Tag Archives: pedagogy

Top Ten Blog Posts 2016

Over the last 12 months I have written 43 blog posts, in 2015 I wrote 24 blog posts. In 2014 I wrote 11 and in 2013 I wrote 64 blog posts and over a hundred in 2012. In 2011 I thought 150 was a quiet year!

Dropping four places to tenth, is my post VideoScribe HD – iPad App of the Week. I talked about this app in July 2013 and was impressed with the power and versatility of the app for creating animated presentations, one problem, is that the app isn’t available any more for the iPad!

My ninth most popular post was entitled Ten ways to use Pokemon Go for Learning, was not as the link bait title suggested a post about how to use the current fad of the week in relation to teaching and learning! It was more me wondering why the edtech community gets so excited about consumer technologies and thinks that this will have a real impact on teaching and learning.

In 2016 I managed to record two podcasts for the blog and one of these was e-Learning Stuff Podcast #091: Conversing about copyright and is the eighth most popular blog post. Myself, Jane Secker and Chris Morrison conversed about the current topics and issues in copyright in higher education.

Dropping three places to seventh 100 ways to use a VLE – #89 Embedding a Comic Strip. This was a post from July 2011, that looked at the different comic tools out there on the web, which can be used to create comic strips that can then be embedded into the VLE. It included information on the many free online services such as Strip Creator and Toonlet out there. It is quite a long post and goes into some detail about the tools you can use and how comics can be used within the VLE.

Classroom

Dropping one place to six was Comic Life – iPad App of the Week Though I have been using Comic Life on the Mac for a few years now I realised I hadn’t written much about the iPad app that I had bought back when the iPad was released. It’s a great app for creating comics and works really well with the touch interface and iPad camera.

CC BY 2.0 JD Hancock https://flic.kr/p/732b7n
CC BY 2.0 JD Hancock https://flic.kr/p/732b7n

Written for the 2015 ALT Winter Conference, my blog post on time and priorities, I don’t have a dog #altc climbs two places to number five. This was a discussion piece and looks at the over used excuse for not doing something, which is not having the time to do it. The real reason though, more often then not, is that the person concerned does not see it as a priority.

Dropping two places to fourth place was Frame Magic – iPhone App of the Week, don’t know why this one is so popular!

In third place is a post from this year and one I really think had quite an impact, which was Mapping the learning and teaching. Mapping is an useful exercise to think about practice and though any such map may not be accurate or complete, it does allow you to consider and think about actions and training required to change behaviours or how spaces and tools are used. I took the concepts used in mapping visitor and residents behaviour and looked at how it could be used for teaching and learning. This post has been used for workshops in some universities and colleges, and I was also invited to speak about it at an LSE NetworkED event in November.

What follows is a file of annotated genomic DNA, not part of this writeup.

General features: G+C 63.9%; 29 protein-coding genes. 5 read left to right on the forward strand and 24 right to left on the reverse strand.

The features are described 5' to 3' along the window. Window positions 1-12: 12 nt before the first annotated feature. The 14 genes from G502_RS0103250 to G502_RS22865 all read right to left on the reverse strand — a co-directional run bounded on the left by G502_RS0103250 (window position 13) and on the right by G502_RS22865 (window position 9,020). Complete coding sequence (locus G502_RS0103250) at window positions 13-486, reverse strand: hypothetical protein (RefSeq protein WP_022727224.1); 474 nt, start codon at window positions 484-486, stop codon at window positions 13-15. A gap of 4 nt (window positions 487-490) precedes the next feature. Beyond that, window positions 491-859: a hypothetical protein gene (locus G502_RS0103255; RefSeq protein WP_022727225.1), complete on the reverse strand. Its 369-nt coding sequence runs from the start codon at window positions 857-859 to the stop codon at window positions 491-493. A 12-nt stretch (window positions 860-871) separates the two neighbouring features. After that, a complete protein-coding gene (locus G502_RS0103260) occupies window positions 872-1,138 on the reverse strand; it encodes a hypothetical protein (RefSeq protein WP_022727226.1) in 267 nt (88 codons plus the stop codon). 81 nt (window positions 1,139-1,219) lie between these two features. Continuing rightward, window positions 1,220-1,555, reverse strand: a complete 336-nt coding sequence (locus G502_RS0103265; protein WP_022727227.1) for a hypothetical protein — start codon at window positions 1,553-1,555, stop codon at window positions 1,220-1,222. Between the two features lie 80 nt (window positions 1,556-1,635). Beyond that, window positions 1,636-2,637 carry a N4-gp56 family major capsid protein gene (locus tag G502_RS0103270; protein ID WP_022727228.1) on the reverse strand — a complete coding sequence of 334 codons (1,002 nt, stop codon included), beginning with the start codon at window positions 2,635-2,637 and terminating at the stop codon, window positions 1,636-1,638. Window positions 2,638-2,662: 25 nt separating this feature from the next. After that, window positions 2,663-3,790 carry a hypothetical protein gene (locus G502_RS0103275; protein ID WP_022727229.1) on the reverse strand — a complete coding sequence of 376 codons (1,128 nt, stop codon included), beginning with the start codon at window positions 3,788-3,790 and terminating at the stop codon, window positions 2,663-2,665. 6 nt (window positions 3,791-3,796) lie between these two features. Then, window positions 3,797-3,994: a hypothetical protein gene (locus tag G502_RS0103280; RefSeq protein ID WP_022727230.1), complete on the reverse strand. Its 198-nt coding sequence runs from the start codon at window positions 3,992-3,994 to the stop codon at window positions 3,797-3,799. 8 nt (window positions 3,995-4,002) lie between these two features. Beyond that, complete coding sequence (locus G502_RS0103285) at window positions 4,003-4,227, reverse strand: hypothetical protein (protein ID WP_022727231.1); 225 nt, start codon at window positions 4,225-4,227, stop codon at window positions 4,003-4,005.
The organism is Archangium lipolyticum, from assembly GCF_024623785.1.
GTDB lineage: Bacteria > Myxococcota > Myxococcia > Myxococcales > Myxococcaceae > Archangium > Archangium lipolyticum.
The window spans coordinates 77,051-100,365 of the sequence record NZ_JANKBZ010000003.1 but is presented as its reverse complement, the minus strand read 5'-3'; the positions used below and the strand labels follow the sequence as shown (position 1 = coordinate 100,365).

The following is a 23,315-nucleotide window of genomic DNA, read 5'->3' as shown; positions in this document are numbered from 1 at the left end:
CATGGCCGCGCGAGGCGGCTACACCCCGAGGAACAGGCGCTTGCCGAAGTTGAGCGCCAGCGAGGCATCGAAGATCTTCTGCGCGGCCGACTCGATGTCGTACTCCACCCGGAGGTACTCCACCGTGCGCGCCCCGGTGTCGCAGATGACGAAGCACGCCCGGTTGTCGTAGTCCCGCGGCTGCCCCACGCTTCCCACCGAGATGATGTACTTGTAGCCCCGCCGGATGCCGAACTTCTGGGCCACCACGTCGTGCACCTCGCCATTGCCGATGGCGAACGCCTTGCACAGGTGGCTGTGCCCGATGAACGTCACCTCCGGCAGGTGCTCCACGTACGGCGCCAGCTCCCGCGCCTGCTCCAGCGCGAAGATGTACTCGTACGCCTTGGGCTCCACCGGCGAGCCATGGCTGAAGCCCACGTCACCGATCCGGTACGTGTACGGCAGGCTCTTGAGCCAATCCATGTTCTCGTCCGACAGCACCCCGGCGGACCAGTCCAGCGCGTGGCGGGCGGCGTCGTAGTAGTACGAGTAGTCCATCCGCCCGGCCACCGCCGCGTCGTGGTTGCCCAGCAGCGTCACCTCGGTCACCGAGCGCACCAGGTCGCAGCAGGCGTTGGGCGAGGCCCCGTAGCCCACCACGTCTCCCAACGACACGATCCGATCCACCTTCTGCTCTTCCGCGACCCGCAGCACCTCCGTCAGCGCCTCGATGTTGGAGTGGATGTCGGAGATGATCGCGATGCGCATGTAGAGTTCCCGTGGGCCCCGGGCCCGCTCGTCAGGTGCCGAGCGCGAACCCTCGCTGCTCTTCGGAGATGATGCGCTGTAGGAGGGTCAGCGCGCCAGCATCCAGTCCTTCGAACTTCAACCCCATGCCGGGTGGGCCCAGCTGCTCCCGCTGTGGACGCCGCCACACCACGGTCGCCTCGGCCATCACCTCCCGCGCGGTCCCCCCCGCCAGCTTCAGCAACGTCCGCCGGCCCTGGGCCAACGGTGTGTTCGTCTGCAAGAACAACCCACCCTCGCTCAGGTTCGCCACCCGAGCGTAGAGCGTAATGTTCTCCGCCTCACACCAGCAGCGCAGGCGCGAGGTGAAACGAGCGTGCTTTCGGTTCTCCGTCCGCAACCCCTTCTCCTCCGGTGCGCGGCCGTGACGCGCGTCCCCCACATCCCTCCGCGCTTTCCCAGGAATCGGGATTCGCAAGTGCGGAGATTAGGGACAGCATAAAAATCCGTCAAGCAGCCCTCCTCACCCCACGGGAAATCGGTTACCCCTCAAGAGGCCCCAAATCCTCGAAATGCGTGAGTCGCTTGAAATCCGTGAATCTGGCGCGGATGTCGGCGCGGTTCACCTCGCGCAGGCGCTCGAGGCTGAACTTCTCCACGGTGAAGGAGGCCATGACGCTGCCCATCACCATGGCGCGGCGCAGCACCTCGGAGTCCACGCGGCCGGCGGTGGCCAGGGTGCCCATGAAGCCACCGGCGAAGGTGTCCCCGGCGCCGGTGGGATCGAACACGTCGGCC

After climbing three places last year, this year Can I legally download a movie trailer? climbed another place to be my second most popular blog post of 2016. One of the many copyright articles that I posted some years back, this one was in 2008, I am still a little behind in much of what is happening within copyright and education, one of things I do need to update myself on, as things have changed.

Once again, for the fourth year running, the number one post for 2016 was the The iPad Pedagogy Wheel. I re-posted the iPad Pedagogy Wheel as I was getting asked a fair bit, “how can I use this nice shiny iPad that you have given me to support teaching and learning?”.

It’s a really simple nice graphic that explores the different apps available and where they fit within Bloom’s Taxonomy. What I like about it is that you can start where you like, if you have an iPad app you like you can see how it fits into the pedagogy. Or you can work out which iPads apps fit into a pedagogical problem.

So there we have it, the top ten posts of 2016, of which three were from 2016!

So which of my posts was your favourite?

It’s an extra, but does it need to be?

keyboardbw

Over the years I have spent a lot of time working with teachers helping them to embed digital technologies into their practice. I have also collaborated with colleges and universities and seen the strategies they use to embed digital. In an earlier post I described my journey and the approaches I have used for support and strategy. In this series of articles I am going to look at the process that many teachers use for teaching and learning and describe tools, services, but also importantly the organisational approach that can be used to embed the use of those tools into practice.

One challenge that is often faced when embedding learning technologies is that a lot of teaching staff see digital technology as something extra to do in their teaching. It’s a bolt-on, something extra to be done on top of the teaching and assessment workload.

Part of this has to be down to the way in which staff are introduced to or trained in the use of learning technologies. Staff attend a training session, or read an e-mail about some kind of new service or tool, or a new functionality and then are asked (usually politely and nicely) to start using as part of their work. The obvious reaction is that staff will see this as an extra.

Another part is down to the technocentric approach that is often used when talking about learning technologies, the training is focused on the technical approach to tools and services, this is how you use it and this is how it works.

At a simple level, even just uploading presentations to the VLE is an extra piece of work. Using a lecture capture system requires more effort than just the lecture. Using padlet to capture feedback requires more time than not capturing feedback.

This negative reaction to learning technologies, then extends to the use of other kinds of technolog, that can even save time, or isn’t recognised when the potential benefits are longer term.